“Their coming together to lay the foundation toward greater harmonization and clarity surrounding standard-setting exemplifies the unique ethos of the blockchain community rooted in collective progress and collaboration,” Ro said. “The GBBC is proud to have incubated this initiative alongside the World Economic Forum and looks forward to continued collaboration as the GSMI evolves and develops beyond this initial release. We invite new partners to join us as we build upon this initial body of work, GSMI version 1.0.”

The report highlighted that there is fragmentation within the blockchain community around the world that has led to “overlaps, gaps, and conflicts in standard-setting” as well as a “lack of dynamic guidance for new uses of the technology, the need for proactive strategies from organizations, and the important role regulators will play in shaping the future of the technology.”

Arend explained that the group is hoping to catalogue and analyze the current bedrock of standards and guidance in the blockchain and digital asset ecosystem, with the end goal being to encourage increased collaboration and harmonization in standard-setting and policy-making. 

The group also wants to draw attention to key areas that require attention and Arend noted that unlike emerging technologies that have come before, blockchain technology is a “team sport,” that will require multi-stakeholder collaboration to be successful.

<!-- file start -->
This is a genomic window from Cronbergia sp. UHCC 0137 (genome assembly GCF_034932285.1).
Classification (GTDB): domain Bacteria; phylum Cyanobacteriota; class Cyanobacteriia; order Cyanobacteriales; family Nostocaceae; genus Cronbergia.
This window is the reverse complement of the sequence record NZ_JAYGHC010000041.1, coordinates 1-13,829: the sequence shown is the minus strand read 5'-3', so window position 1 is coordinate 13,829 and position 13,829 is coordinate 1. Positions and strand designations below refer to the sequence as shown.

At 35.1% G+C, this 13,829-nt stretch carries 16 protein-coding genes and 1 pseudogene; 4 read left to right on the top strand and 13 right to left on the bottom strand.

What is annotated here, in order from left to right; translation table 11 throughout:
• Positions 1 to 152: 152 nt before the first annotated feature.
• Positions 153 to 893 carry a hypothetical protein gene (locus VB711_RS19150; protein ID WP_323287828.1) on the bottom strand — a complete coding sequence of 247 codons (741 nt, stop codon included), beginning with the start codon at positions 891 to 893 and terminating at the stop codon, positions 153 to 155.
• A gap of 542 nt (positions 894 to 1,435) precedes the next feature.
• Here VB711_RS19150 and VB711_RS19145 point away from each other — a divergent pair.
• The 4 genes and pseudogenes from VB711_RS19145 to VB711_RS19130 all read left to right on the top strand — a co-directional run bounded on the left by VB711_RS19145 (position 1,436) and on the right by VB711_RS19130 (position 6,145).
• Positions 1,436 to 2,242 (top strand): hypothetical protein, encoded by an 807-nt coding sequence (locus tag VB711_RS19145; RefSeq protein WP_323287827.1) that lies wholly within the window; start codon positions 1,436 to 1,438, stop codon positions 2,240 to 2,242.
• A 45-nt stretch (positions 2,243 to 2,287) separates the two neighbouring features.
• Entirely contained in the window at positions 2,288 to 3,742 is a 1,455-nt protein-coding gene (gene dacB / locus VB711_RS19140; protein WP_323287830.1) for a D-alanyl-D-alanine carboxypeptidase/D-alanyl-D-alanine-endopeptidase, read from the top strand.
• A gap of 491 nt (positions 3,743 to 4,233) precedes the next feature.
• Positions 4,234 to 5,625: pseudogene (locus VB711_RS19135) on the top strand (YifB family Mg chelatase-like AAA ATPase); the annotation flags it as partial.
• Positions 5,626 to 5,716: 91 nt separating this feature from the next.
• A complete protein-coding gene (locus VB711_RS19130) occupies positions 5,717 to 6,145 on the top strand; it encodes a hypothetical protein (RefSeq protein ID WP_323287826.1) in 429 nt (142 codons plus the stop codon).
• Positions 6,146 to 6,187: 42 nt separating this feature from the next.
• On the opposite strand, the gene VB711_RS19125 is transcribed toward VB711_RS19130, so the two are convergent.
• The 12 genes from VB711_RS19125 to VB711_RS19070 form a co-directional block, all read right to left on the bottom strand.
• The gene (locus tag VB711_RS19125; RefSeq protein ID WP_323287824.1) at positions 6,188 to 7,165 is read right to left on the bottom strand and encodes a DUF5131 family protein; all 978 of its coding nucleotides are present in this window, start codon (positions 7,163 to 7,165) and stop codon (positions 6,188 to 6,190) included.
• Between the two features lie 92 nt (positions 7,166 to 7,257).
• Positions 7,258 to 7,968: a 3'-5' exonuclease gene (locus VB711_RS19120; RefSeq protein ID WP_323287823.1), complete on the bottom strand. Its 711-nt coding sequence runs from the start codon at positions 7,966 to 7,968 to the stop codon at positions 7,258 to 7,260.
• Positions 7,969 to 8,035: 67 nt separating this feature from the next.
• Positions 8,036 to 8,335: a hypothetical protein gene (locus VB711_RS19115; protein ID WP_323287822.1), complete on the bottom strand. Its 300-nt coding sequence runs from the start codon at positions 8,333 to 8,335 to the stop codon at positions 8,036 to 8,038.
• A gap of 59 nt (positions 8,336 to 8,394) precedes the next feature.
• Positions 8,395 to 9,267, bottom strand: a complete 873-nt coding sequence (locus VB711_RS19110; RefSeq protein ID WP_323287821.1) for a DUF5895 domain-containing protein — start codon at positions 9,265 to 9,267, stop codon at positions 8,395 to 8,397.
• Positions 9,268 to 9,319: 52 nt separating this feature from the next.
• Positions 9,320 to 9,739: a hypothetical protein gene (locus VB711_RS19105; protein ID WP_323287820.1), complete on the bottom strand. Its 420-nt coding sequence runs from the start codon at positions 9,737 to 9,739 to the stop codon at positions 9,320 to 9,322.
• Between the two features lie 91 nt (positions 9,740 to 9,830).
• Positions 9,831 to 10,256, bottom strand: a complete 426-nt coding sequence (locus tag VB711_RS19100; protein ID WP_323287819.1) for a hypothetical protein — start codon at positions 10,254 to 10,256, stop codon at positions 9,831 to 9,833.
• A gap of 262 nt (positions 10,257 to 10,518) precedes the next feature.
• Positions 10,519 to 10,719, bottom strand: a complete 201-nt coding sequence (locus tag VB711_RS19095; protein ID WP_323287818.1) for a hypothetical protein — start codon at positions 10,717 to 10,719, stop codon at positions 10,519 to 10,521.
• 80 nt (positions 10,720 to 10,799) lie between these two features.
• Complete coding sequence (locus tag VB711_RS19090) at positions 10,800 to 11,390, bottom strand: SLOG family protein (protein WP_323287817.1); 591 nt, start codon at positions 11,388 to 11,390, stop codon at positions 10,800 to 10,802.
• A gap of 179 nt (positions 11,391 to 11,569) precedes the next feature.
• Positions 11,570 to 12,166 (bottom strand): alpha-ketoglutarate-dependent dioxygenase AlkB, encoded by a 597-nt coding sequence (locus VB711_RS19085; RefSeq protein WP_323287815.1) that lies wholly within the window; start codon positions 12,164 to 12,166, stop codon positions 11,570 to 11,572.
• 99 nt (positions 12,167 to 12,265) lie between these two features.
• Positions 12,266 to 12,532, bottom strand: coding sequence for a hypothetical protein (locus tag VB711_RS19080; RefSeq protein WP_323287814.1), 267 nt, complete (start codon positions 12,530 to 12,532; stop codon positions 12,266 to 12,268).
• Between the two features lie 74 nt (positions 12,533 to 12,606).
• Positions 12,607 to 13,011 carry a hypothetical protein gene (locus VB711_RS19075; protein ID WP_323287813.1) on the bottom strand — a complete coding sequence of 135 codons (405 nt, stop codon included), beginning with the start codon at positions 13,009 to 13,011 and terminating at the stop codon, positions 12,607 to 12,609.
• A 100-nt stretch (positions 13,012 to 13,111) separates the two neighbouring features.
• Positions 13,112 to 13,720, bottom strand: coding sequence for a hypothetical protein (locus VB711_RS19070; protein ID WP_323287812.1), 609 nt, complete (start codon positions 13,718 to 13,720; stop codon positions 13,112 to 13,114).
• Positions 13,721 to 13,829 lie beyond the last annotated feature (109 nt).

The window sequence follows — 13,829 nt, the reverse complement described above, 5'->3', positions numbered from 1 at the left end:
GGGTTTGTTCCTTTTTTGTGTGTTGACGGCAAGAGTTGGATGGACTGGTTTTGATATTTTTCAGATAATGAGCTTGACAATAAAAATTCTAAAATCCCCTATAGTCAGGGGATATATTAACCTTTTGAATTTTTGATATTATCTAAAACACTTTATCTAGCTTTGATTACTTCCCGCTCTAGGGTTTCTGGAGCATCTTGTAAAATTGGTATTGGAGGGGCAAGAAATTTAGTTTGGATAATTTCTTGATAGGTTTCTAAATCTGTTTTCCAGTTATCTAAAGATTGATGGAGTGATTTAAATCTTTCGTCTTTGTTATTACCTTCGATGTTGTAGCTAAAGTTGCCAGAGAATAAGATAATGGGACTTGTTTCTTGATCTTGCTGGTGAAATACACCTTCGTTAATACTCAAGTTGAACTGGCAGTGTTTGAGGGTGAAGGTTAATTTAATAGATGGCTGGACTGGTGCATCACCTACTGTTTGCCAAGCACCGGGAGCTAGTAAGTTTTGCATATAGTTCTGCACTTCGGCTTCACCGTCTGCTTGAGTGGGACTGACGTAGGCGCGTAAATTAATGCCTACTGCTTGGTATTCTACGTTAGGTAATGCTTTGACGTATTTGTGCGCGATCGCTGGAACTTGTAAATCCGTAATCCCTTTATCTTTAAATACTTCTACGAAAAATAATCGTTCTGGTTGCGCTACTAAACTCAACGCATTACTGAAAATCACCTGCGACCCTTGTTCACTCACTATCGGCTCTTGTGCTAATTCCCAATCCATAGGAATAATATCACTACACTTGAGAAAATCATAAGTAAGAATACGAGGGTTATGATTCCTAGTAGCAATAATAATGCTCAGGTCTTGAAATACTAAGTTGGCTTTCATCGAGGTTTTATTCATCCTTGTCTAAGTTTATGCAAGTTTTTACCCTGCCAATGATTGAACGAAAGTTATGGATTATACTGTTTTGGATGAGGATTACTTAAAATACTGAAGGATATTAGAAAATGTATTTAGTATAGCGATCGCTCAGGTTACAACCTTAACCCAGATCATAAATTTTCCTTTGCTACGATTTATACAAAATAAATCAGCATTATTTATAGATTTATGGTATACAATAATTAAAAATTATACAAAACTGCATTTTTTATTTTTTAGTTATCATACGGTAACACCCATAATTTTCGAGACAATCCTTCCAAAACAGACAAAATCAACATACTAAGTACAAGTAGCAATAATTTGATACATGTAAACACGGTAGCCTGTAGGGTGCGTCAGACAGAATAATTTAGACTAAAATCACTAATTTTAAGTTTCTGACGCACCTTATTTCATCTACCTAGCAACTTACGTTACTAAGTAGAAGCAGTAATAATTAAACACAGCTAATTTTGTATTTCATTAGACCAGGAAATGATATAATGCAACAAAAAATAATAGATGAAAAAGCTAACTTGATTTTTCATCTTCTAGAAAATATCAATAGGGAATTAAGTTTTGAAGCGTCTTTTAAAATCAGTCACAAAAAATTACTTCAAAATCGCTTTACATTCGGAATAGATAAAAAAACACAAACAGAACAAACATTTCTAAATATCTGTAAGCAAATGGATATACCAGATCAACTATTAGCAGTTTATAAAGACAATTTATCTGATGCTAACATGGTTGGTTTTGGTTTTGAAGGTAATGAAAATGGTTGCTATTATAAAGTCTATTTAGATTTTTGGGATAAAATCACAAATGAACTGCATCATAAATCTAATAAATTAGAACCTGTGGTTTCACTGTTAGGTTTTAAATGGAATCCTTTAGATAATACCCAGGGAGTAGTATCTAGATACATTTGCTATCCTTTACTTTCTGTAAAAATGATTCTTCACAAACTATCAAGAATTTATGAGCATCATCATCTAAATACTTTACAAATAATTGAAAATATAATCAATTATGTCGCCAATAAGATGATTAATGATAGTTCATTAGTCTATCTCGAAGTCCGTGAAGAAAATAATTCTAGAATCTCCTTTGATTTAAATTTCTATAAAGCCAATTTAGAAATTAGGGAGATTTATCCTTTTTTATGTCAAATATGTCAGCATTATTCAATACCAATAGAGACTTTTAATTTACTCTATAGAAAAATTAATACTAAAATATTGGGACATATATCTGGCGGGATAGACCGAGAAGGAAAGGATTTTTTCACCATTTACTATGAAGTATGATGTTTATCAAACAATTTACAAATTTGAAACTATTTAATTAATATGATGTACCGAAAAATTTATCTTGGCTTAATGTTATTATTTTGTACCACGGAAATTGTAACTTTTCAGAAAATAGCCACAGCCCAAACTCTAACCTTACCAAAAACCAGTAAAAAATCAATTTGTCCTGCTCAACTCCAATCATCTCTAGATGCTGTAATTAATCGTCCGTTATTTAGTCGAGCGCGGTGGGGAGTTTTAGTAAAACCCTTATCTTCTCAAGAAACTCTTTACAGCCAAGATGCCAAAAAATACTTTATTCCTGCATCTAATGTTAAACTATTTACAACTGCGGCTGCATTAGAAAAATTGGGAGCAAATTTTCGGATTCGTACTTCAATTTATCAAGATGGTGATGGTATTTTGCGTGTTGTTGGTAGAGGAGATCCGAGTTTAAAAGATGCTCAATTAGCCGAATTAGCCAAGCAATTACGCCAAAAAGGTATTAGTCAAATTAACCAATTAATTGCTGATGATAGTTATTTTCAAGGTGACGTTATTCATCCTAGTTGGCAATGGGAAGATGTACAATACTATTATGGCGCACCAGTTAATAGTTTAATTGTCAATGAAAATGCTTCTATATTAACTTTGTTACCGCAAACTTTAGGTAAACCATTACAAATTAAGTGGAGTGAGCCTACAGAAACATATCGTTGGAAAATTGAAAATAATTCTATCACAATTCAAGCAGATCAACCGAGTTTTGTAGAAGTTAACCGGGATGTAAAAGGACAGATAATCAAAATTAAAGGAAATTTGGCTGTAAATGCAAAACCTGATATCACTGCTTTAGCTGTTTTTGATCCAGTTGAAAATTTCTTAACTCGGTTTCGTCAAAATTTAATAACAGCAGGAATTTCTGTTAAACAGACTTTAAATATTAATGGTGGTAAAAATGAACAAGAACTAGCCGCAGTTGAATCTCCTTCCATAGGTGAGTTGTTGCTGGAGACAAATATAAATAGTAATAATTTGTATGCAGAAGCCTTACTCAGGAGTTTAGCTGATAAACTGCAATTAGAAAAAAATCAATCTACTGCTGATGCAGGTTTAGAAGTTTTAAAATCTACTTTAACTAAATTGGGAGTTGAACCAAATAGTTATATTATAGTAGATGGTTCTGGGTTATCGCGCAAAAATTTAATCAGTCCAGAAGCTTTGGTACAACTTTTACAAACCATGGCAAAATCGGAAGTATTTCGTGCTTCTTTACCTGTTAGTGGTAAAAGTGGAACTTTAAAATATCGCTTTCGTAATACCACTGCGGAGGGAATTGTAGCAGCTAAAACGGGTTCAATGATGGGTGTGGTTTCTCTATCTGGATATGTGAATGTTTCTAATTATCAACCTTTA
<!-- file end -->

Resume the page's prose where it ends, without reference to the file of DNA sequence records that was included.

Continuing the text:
“Moreover, collaboration must be truly global as the technology does not abide by traditional, sovereign borders,” she added. 

The report, she said, lays out the current state of blockchain, digital assets, across technical, legal, regulatory, and industry consortia. The group is in the planning stages for the next reports which will potentially include taxonomy harmonization, a comprehensive catalogue of crypto and token foundations as well as more detailed work around industry-specific standards and taxonomy related to blockchain use cases and applications for supply chains, insurance, taxation, and etc. 

Since the release of the first report, a number of different organizations have contacted GSMI to help collaborate on shaping the direction of the next version. 

Since the GSMI version 1.0, many different organizations have reached out to help collaborate on shaping the direction of version 2.0. 

“Their coming together to lay the foundation towards greater harmonization and clarity surrounding standard-setting signals a big leap forward as we look to spur the next wave of innovation to create more prosperous, equitable, and secure societies,” Arend told TechRepublic.

Sheila Warren, head of blockchain, digital assets, and Data Policy at the World Economic Forum, touted the effort in a statement, saying there has been a strong demand signal for a catalogue of standards-related activity that could serve as a cornerstone for facilitating responsible deployment and interoperability. 

Executive director of Hyperledger Brian Behlendorf said the GSMI reports will be key resources for adding critical structure to the fast-evolving blockchain industry. 

“The broad-based effort behind this important mapping project shows the inherently collaborative nature of the blockchain ecosystem,” he said.